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jump to last post 1-12 of 12 discussions (26 posts)

Can you invest in ART or is it purely for JOY?

  1. irenev17 profile image59
    irenev17posted 8 years ago

    Is it right to buy ART just for a one rason only, to resell it and profit?

    1. XTASIS profile image56
      XTASISposted 8 years agoin reply to this

        Why not ?  If that's your / his / her business ?..

    2. RKHenry profile image78
      RKHenryposted 8 years agoin reply to this

      Absolutely, I totally agree with Ralwus.

      Why do YOU think most artist paint?  To live in poverty?  Better yet, for the love of it?  Think again.  My mom is an art broker, so I have a little insight into the art collecting world.  Artist get hard-ons when their stuff is sold at auction, and especially when someone thinks it is worthy enough to keep as an investment.

      1. awsydney profile image59
        awsydneyposted 8 years agoin reply to this

        RK, she is merely seeking opinions from different people, she is not saying it should be one way or another. I feel the same way as you do. smile

        1. RKHenry profile image78
          RKHenryposted 8 years agoin reply to this

          Dude, that's cool.  What did I say that was so bad?  What?  I was just trying to find out her opinion.  I'm really interested to know.

    3. spiritactor profile image57
      spiritactorposted 8 years agoin reply to this

      Hmm-- the answer COULD be as complex as "Does art EXIST for only one reason?".

      And yet, as "selling" could be considered a form of "sharing", the monetary payment for the act of finding/procuring it could be simple re-numeration. A condition for that, in my opinion, is your own belief in the art piece. If a "seller" has mastered to a certain degree crucial points of recognizing what makes art beautiful in a universal sense-- that is a very valuable expertise. A buyer could also be re-numerating the seller for that expertise. In that case, I see no "wrong" in the pure intent of selling art for profit.

    4. Ben Zoltak profile image84
      Ben Zoltakposted 8 years agoin reply to this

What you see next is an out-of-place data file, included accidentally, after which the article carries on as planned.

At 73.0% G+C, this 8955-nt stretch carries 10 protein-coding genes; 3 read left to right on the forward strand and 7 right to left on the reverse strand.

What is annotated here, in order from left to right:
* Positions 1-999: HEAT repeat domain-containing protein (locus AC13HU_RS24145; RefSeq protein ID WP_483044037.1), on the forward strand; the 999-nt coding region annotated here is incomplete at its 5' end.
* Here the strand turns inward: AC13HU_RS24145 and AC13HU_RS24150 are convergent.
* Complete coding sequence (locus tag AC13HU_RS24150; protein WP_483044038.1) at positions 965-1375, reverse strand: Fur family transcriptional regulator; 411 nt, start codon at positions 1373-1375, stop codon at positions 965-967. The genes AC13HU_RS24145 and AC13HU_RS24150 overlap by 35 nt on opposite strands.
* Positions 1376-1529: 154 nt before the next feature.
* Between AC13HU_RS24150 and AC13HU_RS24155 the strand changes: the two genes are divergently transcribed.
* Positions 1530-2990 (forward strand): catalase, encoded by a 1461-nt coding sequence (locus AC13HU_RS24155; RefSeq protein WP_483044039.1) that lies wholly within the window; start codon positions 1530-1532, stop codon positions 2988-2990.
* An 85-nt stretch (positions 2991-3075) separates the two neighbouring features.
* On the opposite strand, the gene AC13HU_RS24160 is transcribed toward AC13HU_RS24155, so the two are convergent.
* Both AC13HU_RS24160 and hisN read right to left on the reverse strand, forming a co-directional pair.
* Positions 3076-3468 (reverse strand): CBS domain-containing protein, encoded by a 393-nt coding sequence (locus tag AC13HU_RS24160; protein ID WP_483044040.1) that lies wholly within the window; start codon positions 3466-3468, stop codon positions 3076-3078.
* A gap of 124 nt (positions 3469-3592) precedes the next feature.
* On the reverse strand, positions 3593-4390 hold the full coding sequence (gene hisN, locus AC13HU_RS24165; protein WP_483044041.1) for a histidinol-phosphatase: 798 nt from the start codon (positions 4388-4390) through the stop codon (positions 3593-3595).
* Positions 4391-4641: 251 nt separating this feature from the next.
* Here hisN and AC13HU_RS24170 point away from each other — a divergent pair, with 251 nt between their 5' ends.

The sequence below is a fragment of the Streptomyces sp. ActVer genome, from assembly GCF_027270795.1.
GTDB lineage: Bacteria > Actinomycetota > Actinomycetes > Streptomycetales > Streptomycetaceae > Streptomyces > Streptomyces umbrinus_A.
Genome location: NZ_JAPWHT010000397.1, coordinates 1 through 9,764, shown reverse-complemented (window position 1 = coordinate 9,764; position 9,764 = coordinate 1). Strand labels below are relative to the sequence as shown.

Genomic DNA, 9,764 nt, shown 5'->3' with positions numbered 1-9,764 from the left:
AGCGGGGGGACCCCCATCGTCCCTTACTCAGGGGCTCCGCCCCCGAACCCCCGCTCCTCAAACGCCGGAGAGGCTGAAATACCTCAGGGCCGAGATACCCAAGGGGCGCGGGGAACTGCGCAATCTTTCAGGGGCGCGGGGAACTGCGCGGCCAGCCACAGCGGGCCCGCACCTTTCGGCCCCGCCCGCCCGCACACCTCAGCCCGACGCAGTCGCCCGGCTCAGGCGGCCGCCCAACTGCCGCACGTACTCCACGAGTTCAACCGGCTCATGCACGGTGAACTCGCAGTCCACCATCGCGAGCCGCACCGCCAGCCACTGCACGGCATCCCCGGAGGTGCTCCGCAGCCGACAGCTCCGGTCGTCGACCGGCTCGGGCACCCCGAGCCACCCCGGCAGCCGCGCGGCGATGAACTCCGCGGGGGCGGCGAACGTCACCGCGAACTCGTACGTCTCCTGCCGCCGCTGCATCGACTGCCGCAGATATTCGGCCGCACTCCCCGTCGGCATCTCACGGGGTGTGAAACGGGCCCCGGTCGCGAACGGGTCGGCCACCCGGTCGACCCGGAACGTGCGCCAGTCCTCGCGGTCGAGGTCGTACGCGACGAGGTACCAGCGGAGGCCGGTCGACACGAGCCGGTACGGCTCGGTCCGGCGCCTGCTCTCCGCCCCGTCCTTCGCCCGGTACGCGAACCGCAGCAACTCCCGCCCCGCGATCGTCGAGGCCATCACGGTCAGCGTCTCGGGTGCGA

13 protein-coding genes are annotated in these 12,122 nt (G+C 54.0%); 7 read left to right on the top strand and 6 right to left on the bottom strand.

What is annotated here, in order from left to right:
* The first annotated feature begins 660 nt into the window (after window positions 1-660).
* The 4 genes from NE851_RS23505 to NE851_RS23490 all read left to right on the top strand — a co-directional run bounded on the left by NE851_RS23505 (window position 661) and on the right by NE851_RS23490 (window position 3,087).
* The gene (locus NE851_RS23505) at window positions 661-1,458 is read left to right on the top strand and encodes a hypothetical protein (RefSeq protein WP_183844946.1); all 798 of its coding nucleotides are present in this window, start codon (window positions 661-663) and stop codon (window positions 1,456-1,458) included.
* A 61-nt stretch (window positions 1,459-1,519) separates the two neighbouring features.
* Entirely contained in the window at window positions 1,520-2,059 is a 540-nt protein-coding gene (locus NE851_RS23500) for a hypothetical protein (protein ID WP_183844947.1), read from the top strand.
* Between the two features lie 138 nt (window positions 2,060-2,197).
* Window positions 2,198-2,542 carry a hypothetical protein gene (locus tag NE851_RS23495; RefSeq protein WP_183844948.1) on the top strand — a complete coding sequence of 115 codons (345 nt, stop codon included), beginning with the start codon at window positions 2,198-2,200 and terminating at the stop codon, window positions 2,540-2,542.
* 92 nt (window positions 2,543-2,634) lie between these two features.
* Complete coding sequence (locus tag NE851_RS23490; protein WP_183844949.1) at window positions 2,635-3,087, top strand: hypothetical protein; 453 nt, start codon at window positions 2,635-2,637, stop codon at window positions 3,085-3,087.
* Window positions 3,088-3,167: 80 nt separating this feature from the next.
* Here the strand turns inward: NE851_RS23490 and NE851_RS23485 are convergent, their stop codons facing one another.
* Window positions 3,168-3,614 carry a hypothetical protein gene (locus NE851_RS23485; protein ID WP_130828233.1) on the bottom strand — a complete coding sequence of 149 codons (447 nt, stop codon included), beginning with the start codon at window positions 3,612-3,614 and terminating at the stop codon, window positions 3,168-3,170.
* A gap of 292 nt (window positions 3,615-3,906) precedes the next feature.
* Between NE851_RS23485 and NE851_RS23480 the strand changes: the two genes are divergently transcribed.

You can buy art for any reason. In a dialouge I had with some fellow oil painters many years ago, I recall us talking about how someone could buy your art and burn it right in front of you. It would hurt some, but many artists would be fine with it, as long as the cash paid for the art isn't as counterfeit as the vulgarity of destroying good art.

      Feel free to buy my art, I know it will be a good investment, at least in lowering our blood pressure!

    5. Rod Marsden profile image75
      Rod Marsdenposted 8 years agoin reply to this

      If you don't spend the time knowing it, understanding it and loving it you are likely to come a cropper.

      Yes, you can buy art for any reason and good luck to you. Just do your research first.


  2. profile image0
    ralwusposted 8 years ago

    Of course, if one can afford to. That's one man's opinion.

  3. irenev17 profile image59
    irenev17posted 8 years ago

    I would think, correct me if I wrong, I'm not an artist I'm a bussinesswoman, actually I need to hear this from an Artist, would you like people to ENJOY your work instead of selling it just as a commodity?

    1. profile image0
      ryankettposted 8 years agoin reply to this

      Somebody somewhere will enjoy it. You are effectively an agent or broker, if you can give the artist decent cash for his work.... and somebody somewhere is attractive to the painting as a result of your marketing, then there are 3 winners. Some artists will believe that they can make more money selling directly to the end user - whilst others will prefer to shift units asap and move on to the next job.

      The worlds most famous paintings have agents all over them, trying to arrange deals, national galleries all over the world compete for the newly discovered picasso's etc, why shouldnt it be the same at the lower end, and middle end, of the market?

  4. irenev17 profile image59
    irenev17posted 8 years ago

    I would think, correct me if I wrong, I'm not an artist I'm a bussinesswoman, actually I need to hear this from an Artist, would you like people to ENJOY your work instead of selling it just as a commodity?

    1. awsydney profile image59
      awsydneyposted 8 years agoin reply to this

      IreneV17, Many a great artist have died a pauper. Some mediocre ones have prosper.

      I like to paint and I buy art pieces first and foremost because I enjoy looking at them. If they happen to be works of important artists, that is a bonus. This is similar to wine, you buy it to drink. However, there is also absolutely nothing wrong if one were to buy art or wine purely for speculative reasons.

      I'm also a businessman and if I say to you that you are a beautiful and charming woman, who has the right to tell me I'm wrong??